Voters will take to the polls Aug. 21 for a pair of runoff elections. The respective ballot counts will determine whether an incumbent holds on to his seat in one race and which of the political first timers in the other contest becomes the newest face on a board facing budget and image woes.
H. Paul Womack is looking to hold on to his District 4 seat by turning away challenger Jim McMahan.
McMahan, a former investment advisor turned mortgage professional, indicated that what transpired in his and this election cycle’s other two school board races suggests change is in the air.
“A majority of voters voted for non-incumbents,” McMahan said. “People wanted some new leadership … going forward, I hope for a similar outcome.”
The general primary and nonpartisan election saw one incumbent — District 2’s Don McChesney — summarily ousted and District 8 colleague Pamela Speaks stave off a similar fate in a race whose total vote count dwarfed that of the other three contests.
Womack took 47 percent of the District 4 vote, falling short of the required 50 percent plus one vote to win outright.
“We’re doing everything possible to appeal to parents and taxpayers as to who will best represent the DeKalb County School System going forward,” said Womack. “This is a two-year term, I hope they’ll give me the opportunity to try to finish what I’ve started … look at my background and [compare it] to my opponent’s.”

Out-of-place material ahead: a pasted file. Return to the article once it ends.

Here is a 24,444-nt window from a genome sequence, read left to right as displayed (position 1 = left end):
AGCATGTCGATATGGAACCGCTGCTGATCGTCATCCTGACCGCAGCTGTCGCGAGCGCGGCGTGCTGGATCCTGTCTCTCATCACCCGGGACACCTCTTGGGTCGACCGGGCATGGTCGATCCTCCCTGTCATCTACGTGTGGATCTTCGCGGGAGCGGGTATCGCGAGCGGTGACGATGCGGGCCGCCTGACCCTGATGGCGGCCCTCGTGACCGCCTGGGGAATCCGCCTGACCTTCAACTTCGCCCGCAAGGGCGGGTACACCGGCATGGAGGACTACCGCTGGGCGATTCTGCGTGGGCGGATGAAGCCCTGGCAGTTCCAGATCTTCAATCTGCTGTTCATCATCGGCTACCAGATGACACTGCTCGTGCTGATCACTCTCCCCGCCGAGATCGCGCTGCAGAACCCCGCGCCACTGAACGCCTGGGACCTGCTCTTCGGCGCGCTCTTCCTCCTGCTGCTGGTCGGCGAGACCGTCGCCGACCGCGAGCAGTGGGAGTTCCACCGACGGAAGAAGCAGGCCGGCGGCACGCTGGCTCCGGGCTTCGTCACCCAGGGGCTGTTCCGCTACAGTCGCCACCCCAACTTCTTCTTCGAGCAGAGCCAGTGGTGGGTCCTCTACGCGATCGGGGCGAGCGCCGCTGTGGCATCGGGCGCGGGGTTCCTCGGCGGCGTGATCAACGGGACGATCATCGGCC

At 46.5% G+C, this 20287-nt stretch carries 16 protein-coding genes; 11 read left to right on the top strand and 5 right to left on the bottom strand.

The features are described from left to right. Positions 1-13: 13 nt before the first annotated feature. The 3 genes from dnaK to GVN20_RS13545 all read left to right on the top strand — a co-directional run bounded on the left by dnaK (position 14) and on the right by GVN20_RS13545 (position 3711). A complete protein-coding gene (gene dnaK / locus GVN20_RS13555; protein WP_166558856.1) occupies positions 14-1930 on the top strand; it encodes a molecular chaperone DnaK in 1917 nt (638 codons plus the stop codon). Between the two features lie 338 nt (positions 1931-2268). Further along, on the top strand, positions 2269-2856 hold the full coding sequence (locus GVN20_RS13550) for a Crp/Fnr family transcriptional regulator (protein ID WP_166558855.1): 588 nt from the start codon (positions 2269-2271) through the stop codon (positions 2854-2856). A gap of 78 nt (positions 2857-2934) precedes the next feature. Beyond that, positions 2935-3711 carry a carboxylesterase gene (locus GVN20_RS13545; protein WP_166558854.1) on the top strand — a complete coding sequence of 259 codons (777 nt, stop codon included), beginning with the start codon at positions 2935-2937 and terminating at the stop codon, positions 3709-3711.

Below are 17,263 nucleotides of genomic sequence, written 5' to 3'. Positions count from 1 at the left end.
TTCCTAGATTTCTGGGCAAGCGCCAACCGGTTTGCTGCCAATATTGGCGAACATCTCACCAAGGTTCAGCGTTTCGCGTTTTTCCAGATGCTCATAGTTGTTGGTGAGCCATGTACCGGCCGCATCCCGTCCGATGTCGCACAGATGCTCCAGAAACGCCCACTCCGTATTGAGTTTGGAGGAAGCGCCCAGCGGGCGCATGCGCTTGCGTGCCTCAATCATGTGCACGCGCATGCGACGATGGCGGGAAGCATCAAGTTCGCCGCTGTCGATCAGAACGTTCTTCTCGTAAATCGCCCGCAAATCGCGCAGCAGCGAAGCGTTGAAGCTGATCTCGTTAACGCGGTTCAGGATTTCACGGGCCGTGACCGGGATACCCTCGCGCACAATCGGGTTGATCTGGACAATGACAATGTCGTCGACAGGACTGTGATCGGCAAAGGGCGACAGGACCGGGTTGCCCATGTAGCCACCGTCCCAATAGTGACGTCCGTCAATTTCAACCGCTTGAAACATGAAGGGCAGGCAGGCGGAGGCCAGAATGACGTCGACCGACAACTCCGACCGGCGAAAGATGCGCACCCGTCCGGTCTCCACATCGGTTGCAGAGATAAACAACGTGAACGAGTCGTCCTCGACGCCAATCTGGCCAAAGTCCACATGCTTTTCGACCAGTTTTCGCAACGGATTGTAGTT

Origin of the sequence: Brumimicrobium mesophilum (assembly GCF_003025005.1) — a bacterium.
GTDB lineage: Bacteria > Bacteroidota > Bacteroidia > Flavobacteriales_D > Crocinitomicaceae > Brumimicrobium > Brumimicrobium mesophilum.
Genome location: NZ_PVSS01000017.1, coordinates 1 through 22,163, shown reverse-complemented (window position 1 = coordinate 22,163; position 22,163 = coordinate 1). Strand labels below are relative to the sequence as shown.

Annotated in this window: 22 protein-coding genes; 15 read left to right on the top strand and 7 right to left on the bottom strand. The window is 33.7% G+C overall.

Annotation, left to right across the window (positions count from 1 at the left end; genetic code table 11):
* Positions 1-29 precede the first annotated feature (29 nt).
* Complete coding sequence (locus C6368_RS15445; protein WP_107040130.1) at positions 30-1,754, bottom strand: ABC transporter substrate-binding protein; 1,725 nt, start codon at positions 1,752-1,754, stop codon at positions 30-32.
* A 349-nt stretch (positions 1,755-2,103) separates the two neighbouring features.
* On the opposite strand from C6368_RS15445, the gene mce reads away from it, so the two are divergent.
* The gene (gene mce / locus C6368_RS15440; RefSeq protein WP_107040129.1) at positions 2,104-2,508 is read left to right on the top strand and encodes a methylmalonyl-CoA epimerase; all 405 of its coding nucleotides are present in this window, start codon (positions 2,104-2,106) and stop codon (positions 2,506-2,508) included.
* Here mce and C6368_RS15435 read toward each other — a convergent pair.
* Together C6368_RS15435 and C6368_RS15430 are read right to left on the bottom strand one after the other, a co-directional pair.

Womack, citing the system’s diminishing budget in recent years, has called for a criminal probe into the practices of the system’s human resources and finance departments.
Supporters of the two candidates who fell short in the first round of the District 4 race could prove pivotal this time around.
Tom Gilbert and Jim Kinney, who between them garnered 25 percent of the vote, have publicly endorsed McMahan.
“For lack of a better expression, I’m in the trenches,” McMahan said. “I’m in the schools … I see what’s going on day to day.”
In the other DeKalb school board runoff, political newcomers Melvin Johnson and Denise McGill are vying for the District 6 seat vacated by Thomas Bowen.
Johnson, a former longtime school administrator, claimed a 39 percent share of the vote on election day to McGill’s 30 percent.
McGill, whose background entails entrepreneurial and nonprofit work, touted her own front-line experiences as her trump card for round two of her school board race.
“I’ve been hands-on … I’ve been an advocate; I’ve been in the schools every day — PTSA and local school council organizations — for 15 years,” McGill said. “I know I’m not an educator and don’t have a Ph.D. … but I’ve been in the schools working with teachers and students.”
For his part, Johnson has been keying on his extensive time as a school district insider while delivering his appeals to the voting public.
“The DeKalb school system is in crisis,” Johnson said. “It needs a board member with experience to resolve the major issues we’re now faced with; my objective is to work with the other board members to restore excellence in DeKalb.”